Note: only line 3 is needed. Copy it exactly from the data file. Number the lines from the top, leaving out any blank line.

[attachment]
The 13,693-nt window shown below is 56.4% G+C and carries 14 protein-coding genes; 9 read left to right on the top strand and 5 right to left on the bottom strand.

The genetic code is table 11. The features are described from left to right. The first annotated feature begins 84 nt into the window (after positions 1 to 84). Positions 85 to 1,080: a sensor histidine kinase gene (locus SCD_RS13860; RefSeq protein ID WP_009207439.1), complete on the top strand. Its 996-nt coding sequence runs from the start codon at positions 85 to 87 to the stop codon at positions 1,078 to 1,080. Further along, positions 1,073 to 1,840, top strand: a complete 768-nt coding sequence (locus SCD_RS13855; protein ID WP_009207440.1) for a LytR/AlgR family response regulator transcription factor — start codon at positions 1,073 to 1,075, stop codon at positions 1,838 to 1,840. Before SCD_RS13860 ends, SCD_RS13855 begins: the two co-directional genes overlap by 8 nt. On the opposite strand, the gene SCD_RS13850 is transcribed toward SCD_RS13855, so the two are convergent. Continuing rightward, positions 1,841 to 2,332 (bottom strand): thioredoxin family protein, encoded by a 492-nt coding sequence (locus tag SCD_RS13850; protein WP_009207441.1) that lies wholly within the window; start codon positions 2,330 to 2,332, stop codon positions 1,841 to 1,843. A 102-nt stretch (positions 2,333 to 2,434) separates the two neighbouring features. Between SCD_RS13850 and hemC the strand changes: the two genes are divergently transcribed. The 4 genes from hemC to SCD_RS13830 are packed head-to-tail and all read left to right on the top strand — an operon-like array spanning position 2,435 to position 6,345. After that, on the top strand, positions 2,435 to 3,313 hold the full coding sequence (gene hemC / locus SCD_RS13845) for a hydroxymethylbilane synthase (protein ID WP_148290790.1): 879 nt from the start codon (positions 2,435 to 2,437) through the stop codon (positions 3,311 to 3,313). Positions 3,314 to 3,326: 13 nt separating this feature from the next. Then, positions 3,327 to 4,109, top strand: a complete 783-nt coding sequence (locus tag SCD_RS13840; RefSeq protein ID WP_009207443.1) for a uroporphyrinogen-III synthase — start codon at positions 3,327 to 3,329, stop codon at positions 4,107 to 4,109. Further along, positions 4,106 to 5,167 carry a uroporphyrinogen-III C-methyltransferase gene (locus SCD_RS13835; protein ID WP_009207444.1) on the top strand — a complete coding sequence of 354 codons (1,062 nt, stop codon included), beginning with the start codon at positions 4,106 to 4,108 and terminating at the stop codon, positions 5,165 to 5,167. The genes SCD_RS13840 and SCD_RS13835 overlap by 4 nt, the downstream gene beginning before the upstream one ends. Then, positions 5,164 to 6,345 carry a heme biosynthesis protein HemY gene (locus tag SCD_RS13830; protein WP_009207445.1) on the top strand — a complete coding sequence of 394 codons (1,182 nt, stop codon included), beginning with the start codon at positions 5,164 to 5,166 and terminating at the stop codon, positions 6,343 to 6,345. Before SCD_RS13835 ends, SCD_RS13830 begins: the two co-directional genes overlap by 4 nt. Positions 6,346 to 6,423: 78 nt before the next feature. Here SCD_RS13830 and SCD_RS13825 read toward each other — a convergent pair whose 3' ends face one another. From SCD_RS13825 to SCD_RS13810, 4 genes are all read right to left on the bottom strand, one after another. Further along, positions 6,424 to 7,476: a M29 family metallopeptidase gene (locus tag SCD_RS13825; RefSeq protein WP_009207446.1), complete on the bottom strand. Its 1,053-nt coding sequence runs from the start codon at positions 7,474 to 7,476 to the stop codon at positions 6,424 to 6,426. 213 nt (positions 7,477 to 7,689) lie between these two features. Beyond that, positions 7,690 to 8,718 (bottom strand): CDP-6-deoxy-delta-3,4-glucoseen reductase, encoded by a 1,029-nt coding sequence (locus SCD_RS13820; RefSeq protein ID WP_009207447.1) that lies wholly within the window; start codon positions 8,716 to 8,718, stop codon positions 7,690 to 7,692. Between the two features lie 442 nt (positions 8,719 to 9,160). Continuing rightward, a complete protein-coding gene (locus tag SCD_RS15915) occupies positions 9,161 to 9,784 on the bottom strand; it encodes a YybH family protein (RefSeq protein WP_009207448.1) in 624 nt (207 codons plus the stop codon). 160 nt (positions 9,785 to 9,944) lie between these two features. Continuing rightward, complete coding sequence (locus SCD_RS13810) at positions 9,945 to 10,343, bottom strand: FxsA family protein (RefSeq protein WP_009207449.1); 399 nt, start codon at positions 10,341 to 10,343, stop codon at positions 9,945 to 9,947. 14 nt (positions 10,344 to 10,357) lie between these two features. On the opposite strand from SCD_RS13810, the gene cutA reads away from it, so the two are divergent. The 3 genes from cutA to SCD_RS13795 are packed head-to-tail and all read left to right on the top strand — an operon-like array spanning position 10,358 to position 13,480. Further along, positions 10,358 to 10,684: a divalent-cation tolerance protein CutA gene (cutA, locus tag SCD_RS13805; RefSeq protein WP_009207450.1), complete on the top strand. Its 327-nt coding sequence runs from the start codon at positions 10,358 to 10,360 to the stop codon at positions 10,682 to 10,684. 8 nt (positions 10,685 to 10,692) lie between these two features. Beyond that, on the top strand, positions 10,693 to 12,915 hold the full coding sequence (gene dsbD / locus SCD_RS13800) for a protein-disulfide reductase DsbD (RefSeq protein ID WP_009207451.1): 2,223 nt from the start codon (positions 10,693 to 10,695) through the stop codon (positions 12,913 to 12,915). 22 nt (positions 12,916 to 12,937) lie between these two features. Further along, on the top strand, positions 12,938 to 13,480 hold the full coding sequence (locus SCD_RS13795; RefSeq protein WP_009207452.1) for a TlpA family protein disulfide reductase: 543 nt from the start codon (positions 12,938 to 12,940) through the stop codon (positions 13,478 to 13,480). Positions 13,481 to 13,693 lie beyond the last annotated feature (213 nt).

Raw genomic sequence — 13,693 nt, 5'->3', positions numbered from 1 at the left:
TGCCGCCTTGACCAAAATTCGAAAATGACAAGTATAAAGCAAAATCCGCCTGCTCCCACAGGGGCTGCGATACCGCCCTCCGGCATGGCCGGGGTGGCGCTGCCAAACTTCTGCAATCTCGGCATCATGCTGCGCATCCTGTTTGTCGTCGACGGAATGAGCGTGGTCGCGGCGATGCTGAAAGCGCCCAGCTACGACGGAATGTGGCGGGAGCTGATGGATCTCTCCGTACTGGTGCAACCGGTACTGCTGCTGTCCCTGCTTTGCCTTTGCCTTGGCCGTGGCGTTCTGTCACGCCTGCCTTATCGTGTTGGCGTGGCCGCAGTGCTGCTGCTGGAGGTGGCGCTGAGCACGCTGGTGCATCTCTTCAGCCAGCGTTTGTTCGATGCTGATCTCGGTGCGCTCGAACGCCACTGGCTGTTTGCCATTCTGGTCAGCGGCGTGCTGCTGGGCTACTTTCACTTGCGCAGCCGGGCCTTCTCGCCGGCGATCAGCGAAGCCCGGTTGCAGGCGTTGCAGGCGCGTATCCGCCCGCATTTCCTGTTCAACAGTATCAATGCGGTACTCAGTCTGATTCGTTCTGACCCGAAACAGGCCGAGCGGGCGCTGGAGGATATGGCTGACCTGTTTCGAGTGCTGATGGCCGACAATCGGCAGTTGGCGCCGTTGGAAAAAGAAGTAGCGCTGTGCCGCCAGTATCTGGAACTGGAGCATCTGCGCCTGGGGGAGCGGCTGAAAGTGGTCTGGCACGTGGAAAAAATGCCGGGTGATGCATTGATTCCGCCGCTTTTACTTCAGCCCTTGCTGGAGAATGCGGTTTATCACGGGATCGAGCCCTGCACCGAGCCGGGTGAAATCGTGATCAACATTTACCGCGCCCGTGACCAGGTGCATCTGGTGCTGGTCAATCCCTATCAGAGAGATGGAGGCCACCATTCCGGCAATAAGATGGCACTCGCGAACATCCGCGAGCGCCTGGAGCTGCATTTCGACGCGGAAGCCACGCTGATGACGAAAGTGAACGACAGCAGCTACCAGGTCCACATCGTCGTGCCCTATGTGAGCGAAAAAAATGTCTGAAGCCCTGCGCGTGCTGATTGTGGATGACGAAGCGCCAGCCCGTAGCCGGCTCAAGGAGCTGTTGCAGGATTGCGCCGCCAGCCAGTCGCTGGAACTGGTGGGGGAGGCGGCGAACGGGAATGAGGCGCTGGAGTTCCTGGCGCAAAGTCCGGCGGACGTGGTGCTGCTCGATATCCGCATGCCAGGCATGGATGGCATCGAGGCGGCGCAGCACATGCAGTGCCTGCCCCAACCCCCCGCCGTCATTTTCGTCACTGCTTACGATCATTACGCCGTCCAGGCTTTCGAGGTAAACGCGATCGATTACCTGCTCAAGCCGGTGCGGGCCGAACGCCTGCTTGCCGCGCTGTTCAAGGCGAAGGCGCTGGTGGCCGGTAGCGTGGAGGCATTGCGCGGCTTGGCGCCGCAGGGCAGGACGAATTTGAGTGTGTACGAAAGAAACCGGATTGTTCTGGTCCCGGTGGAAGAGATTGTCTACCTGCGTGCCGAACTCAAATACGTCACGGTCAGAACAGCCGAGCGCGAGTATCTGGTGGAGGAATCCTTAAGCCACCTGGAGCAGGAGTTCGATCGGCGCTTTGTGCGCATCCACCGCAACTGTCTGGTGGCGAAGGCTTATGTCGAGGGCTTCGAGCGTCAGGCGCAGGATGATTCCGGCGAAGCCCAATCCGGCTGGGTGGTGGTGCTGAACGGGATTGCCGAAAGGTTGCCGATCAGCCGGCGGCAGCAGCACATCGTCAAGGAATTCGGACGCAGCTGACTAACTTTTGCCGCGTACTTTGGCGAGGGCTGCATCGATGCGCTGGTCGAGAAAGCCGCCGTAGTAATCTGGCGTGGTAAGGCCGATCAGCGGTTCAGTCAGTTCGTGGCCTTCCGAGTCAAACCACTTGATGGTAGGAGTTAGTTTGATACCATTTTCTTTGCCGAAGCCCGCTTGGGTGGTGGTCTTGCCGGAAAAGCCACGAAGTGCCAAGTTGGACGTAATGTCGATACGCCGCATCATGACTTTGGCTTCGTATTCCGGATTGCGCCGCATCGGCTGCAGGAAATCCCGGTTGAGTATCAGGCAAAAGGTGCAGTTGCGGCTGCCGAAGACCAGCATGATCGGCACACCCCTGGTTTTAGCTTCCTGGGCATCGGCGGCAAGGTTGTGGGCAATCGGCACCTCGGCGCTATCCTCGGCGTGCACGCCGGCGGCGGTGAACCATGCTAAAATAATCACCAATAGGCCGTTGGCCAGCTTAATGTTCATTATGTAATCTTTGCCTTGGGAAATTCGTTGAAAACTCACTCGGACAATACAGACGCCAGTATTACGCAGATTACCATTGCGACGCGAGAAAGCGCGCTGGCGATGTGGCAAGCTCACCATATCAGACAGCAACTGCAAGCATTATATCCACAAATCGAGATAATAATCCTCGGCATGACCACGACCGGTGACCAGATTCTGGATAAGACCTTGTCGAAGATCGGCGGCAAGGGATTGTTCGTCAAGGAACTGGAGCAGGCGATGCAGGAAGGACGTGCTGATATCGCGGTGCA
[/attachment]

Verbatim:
Raw genomic sequence — 13,693 nt, 5'->3', positions numbered from 1 at the left: